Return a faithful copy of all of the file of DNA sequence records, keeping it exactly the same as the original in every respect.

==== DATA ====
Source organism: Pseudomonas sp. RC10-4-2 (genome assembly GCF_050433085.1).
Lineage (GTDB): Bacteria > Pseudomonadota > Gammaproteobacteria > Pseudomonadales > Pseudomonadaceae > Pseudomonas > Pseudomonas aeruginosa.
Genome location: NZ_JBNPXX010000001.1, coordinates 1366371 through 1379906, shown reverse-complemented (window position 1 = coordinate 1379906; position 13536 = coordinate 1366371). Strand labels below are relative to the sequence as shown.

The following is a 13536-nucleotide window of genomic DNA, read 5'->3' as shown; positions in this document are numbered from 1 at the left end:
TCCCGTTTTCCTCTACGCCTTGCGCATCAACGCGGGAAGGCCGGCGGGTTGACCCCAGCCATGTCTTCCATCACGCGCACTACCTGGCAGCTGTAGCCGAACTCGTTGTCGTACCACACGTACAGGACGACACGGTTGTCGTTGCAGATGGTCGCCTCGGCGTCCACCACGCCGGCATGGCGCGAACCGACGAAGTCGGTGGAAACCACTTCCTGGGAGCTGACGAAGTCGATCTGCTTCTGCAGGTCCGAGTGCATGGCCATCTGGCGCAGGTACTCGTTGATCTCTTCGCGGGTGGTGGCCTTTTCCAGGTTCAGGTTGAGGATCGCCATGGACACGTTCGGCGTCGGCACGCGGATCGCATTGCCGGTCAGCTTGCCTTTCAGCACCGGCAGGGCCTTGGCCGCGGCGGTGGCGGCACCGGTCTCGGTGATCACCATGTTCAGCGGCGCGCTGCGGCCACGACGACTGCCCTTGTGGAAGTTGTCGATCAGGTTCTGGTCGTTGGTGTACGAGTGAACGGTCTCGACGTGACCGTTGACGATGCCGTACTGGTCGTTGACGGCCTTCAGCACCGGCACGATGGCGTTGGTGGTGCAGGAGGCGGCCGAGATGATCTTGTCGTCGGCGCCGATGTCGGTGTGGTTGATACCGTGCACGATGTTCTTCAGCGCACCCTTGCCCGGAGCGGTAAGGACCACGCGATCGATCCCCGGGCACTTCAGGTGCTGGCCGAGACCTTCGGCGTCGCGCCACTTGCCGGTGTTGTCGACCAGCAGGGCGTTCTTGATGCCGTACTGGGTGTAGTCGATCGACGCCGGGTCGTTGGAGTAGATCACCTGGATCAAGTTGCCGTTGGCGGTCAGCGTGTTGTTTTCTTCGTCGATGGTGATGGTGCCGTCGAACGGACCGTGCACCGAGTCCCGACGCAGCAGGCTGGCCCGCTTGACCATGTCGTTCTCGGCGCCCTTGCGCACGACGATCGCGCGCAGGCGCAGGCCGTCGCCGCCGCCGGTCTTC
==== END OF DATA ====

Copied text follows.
Source organism: Pseudomonas sp. RC10-4-2 (genome assembly GCF_050433085.1).
Lineage (GTDB): Bacteria > Pseudomonadota > Gammaproteobacteria > Pseudomonadales > Pseudomonadaceae > Pseudomonas > Pseudomonas aeruginosa.
Genome location: NZ_JBNPXX010000001.1, coordinates 1366371 through 1379906, shown reverse-complemented (window position 1 = coordinate 1379906; position 13536 = coordinate 1366371). Strand labels below are relative to the sequence as shown.

The following is a 13536-nucleotide window of genomic DNA, read 5'->3' as shown; positions in this document are numbered from 1 at the left end:
TCCCGTTTTCCTCTACGCCTTGCGCATCAACGCGGGAAGGCCGGCGGGTTGACCCCAGCCATGTCTTCCATCACGCGCACTACCTGGCAGCTGTAGCCGAACTCGTTGTCGTACCACACGTACAGGACGACACGGTTGTCGTTGCAGATGGTCGCCTCGGCGTCCACCACGCCGGCATGGCGCGAACCGACGAAGTCGGTGGAAACCACTTCCTGGGAGCTGACGAAGTCGATCTGCTTCTGCAGGTCCGAGTGCATGGCCATCTGGCGCAGGTACTCGTTGATCTCTTCGCGGGTGGTGGCCTTTTCCAGGTTCAGGTTGAGGATCGCCATGGACACGTTCGGCGTCGGCACGCGGATCGCATTGCCGGTCAGCTTGCCTTTCAGCACCGGCAGGGCCTTGGCCGCGGCGGTGGCGGCACCGGTCTCGGTGATCACCATGTTCAGCGGCGCGCTGCGGCCACGACGACTGCCCTTGTGGAAGTTGTCGATCAGGTTCTGGTCGTTGGTGTACGAGTGAACGGTCTCGACGTGACCGTTGACGATGCCGTACTGGTCGTTGACGGCCTTCAGCACCGGCACGATGGCGTTGGTGGTGCAGGAGGCGGCCGAGATGATCTTGTCGTCGGCGCCGATGTCGGTGTGGTTGATACCGTGCACGATGTTCTTCAGCGCACCCTTGCCCGGAGCGGTAAGGACCACGCGATCGATCCCCGGGCACTTCAGGTGCTGGCCGAGACCTTCGGCGTCGCGCCACTTGCCGGTGTTGTCGACCAGCAGGGCGTTCTTGATGCCGTACTGGGTGTAGTCGATCGACGCCGGGTCGTTGGAGTAGATCACCTGGATCAAGTTGCCGTTGGCGGTCAGCGTGTTGTTTTCTTCGTCGATGGTGATGGTGCCGTCGAACGGACCGTGCACCGAGTCCCGACGCAGCAGGCTGGCCCGCTTGACCATGTCGTTCTCGGCGCCCTTGCGCACGACGATCGCGCGCAGGCGCAGGCCGTCGCCGCCGCCGGTCTTC